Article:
1. ^ a b c d e f g h i "Feature Film Productions: Crossroads to Crime". Archived from the original on 21 February 2008. Retrieved 5 August 2010.
  2. ^ a b c d e Archer and Hearn, p. 56.
  3. ^ a b c La Rivière, p. 47.
  4. ^ a b c d e Anderson, Jamie (16 August 2013). "Crossroads to Crime DVD Release". Anderson Entertainment. Archived from the original on 7 January 2014. Retrieved 8 September 2013.
  5. ^ a b c d e Rogers, Steve (2013). "Network On Air DVD Review". Network Distributing. Archived from the original on 14 September 2013. Retrieved 8 September 2013.
  6. ^ a b c Bentley, Chris (2001). The Complete Book of Captain Scarlet. London, UK: Carlton Books. p. 11. ISBN 978-1-84222-405-2.
  7. ^ Archer and Hearn, p. 50.
  8. ^ a b c d e Archer and Hearn, p. 55.
  9. ^ a b c d e f g Bentley, Chris (2008) [2001]. The Complete Gerry Anderson: The Authorised Episode Guide (4th ed.). London, UK: Reynolds & Hearn. p. 301. ISBN 978-1-905287-74-1.
  10. ^ a b c d e f g h i Archer and Hearn, p. 57.
  11. ^ a b c La Rivière, p. 48.
  12. ^ de Klerk, Theo (25 December 2003). "Complete Studio-Recording List of Barry Gray". Archived from the original on 13 December 2009. Retrieved 5 August 2010.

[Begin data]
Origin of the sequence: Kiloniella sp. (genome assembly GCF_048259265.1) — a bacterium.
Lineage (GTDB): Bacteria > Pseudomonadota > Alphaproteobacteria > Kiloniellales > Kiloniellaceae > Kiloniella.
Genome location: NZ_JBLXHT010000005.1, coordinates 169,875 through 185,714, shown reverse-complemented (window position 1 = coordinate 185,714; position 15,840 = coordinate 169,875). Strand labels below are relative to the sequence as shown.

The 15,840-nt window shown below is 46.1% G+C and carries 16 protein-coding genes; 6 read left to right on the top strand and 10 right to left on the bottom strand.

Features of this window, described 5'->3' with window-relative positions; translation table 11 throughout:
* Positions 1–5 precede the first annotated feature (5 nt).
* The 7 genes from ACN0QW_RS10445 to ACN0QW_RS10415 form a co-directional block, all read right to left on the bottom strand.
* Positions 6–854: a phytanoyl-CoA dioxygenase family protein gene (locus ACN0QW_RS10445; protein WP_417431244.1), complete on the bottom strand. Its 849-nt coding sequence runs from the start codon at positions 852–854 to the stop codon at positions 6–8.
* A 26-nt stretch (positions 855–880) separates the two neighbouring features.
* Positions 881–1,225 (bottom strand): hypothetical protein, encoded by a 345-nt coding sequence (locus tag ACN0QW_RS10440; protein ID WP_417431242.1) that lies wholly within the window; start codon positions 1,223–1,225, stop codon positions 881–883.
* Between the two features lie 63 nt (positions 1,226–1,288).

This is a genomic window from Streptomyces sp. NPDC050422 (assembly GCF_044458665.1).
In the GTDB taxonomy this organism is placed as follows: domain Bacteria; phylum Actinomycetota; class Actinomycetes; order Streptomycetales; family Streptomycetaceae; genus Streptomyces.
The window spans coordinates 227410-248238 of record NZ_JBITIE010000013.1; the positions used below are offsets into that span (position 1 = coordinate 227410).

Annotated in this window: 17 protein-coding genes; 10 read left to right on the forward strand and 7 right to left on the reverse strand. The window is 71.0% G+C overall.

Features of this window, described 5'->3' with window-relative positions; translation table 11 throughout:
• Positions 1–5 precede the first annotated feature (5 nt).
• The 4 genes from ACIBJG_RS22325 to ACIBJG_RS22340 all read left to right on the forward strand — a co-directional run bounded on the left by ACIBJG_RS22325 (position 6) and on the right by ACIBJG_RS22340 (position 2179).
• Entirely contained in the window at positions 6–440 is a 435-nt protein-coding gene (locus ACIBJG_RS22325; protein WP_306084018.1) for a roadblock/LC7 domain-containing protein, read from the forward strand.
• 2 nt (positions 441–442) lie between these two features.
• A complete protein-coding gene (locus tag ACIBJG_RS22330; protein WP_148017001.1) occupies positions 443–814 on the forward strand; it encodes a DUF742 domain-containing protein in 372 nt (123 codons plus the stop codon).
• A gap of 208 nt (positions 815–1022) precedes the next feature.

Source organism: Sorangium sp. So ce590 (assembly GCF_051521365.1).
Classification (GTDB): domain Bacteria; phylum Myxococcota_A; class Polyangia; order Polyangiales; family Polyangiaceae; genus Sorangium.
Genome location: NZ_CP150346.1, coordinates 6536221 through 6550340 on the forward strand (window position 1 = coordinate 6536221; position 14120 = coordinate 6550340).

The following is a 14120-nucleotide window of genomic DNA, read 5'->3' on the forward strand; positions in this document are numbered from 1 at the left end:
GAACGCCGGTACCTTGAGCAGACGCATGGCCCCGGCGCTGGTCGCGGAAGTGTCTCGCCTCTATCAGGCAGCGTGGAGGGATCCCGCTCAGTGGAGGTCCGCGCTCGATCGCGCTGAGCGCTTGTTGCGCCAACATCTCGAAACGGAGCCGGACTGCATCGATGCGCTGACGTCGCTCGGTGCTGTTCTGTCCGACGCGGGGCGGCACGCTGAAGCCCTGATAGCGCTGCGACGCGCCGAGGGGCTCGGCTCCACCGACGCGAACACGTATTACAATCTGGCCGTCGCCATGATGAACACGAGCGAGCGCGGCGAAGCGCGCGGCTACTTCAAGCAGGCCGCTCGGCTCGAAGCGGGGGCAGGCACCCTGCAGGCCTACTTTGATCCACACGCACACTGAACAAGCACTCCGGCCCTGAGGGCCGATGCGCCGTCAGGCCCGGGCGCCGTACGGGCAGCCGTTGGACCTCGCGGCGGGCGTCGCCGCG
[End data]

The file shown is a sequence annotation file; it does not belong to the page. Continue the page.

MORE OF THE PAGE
13. ^ Titterton, Ralph; Ford, Cathy; Bentley, Chris; Gray, Barry. "Barry Gray Biography" (PDF). Archived from the original (PDF) on 22 July 2010. Retrieved 5 August 2010.
  14. ^ a b "BBFC Entry". British Board of Film Classification. 8 July 2013. Archived from the original on 25 April 2015. Retrieved 8 September 2013.
  15. ^ Archer, Simon; Nicholls, Stan (1996). Gerry Anderson: The Authorised Biography. London, UK: Legend Books. p. 45. ISBN 978-0-09-922442-6.
  16. ^ La Rivière, p. 187.
  17. ^ Anderson, Sylvia (2007). My Fab Years! Sylvia Anderson. Neshannock, Pennsylvania: Hermes Press. p. 40. ISBN 978-1-932563-91-7.

Works cited[edit]